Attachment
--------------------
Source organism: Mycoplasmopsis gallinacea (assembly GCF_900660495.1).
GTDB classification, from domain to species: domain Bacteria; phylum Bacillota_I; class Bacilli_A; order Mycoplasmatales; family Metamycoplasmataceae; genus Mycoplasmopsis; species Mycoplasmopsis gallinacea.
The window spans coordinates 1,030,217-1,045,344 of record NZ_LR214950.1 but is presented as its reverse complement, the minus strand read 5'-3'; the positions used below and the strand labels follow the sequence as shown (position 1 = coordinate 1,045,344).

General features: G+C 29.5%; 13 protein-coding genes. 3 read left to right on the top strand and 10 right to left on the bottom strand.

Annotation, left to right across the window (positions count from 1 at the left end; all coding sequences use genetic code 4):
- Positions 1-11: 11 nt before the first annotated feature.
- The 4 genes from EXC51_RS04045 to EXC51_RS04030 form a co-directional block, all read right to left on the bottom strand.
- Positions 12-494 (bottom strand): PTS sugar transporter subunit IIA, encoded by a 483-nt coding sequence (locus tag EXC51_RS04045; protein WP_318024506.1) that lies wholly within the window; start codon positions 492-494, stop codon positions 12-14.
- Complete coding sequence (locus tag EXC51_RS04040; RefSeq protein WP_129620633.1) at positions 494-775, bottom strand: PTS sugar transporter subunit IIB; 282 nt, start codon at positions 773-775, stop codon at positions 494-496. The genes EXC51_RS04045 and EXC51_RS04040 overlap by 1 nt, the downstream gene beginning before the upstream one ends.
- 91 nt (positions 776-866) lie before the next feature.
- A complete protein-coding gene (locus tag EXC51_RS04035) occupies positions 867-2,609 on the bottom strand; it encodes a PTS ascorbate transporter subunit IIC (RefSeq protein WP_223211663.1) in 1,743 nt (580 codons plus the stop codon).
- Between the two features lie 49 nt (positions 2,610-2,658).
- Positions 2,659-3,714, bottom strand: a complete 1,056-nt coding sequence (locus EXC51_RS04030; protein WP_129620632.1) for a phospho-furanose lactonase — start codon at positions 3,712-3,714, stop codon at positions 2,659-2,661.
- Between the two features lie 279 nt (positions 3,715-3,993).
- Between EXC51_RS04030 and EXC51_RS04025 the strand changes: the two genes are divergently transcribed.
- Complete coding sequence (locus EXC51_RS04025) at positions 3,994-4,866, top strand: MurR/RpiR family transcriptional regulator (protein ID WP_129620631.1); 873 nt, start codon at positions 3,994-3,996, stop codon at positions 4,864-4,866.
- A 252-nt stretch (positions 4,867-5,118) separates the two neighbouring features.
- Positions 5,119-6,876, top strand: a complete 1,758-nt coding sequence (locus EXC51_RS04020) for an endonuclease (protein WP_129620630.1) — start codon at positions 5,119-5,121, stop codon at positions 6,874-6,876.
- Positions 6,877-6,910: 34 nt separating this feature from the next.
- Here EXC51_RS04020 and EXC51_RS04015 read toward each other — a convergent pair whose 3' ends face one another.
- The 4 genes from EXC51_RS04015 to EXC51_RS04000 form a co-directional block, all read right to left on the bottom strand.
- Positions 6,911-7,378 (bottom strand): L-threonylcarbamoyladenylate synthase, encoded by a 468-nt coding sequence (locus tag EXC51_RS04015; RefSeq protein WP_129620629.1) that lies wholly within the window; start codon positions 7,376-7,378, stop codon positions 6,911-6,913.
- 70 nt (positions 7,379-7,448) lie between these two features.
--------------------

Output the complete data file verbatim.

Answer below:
Source organism: Mycoplasmopsis gallinacea (assembly GCF_900660495.1).
GTDB classification, from domain to species: domain Bacteria; phylum Bacillota_I; class Bacilli_A; order Mycoplasmatales; family Metamycoplasmataceae; genus Mycoplasmopsis; species Mycoplasmopsis gallinacea.
The window spans coordinates 1,030,217-1,045,344 of record NZ_LR214950.1 but is presented as its reverse complement, the minus strand read 5'-3'; the positions used below and the strand labels follow the sequence as shown (position 1 = coordinate 1,045,344).

General features: G+C 29.5%; 13 protein-coding genes. 3 read left to right on the top strand and 10 right to left on the bottom strand.

Annotation, left to right across the window (positions count from 1 at the left end; all coding sequences use genetic code 4):
- Positions 1-11: 11 nt before the first annotated feature.
- The 4 genes from EXC51_RS04045 to EXC51_RS04030 form a co-directional block, all read right to left on the bottom strand.
- Positions 12-494 (bottom strand): PTS sugar transporter subunit IIA, encoded by a 483-nt coding sequence (locus tag EXC51_RS04045; protein WP_318024506.1) that lies wholly within the window; start codon positions 492-494, stop codon positions 12-14.
- Complete coding sequence (locus tag EXC51_RS04040; RefSeq protein WP_129620633.1) at positions 494-775, bottom strand: PTS sugar transporter subunit IIB; 282 nt, start codon at positions 773-775, stop codon at positions 494-496. The genes EXC51_RS04045 and EXC51_RS04040 overlap by 1 nt, the downstream gene beginning before the upstream one ends.
- 91 nt (positions 776-866) lie before the next feature.
- A complete protein-coding gene (locus tag EXC51_RS04035) occupies positions 867-2,609 on the bottom strand; it encodes a PTS ascorbate transporter subunit IIC (RefSeq protein WP_223211663.1) in 1,743 nt (580 codons plus the stop codon).
- Between the two features lie 49 nt (positions 2,610-2,658).
- Positions 2,659-3,714, bottom strand: a complete 1,056-nt coding sequence (locus EXC51_RS04030; protein WP_129620632.1) for a phospho-furanose lactonase — start codon at positions 3,712-3,714, stop codon at positions 2,659-2,661.
- Between the two features lie 279 nt (positions 3,715-3,993).
- Between EXC51_RS04030 and EXC51_RS04025 the strand changes: the two genes are divergently transcribed.
- Complete coding sequence (locus EXC51_RS04025) at positions 3,994-4,866, top strand: MurR/RpiR family transcriptional regulator (protein ID WP_129620631.1); 873 nt, start codon at positions 3,994-3,996, stop codon at positions 4,864-4,866.
- A 252-nt stretch (positions 4,867-5,118) separates the two neighbouring features.
- Positions 5,119-6,876, top strand: a complete 1,758-nt coding sequence (locus EXC51_RS04020) for an endonuclease (protein WP_129620630.1) — start codon at positions 5,119-5,121, stop codon at positions 6,874-6,876.
- Positions 6,877-6,910: 34 nt separating this feature from the next.
- Here EXC51_RS04020 and EXC51_RS04015 read toward each other — a convergent pair whose 3' ends face one another.
- The 4 genes from EXC51_RS04015 to EXC51_RS04000 form a co-directional block, all read right to left on the bottom strand.
- Positions 6,911-7,378 (bottom strand): L-threonylcarbamoyladenylate synthase, encoded by a 468-nt coding sequence (locus tag EXC51_RS04015; RefSeq protein WP_129620629.1) that lies wholly within the window; start codon positions 7,376-7,378, stop codon positions 6,911-6,913.
- 70 nt (positions 7,379-7,448) lie between these two features.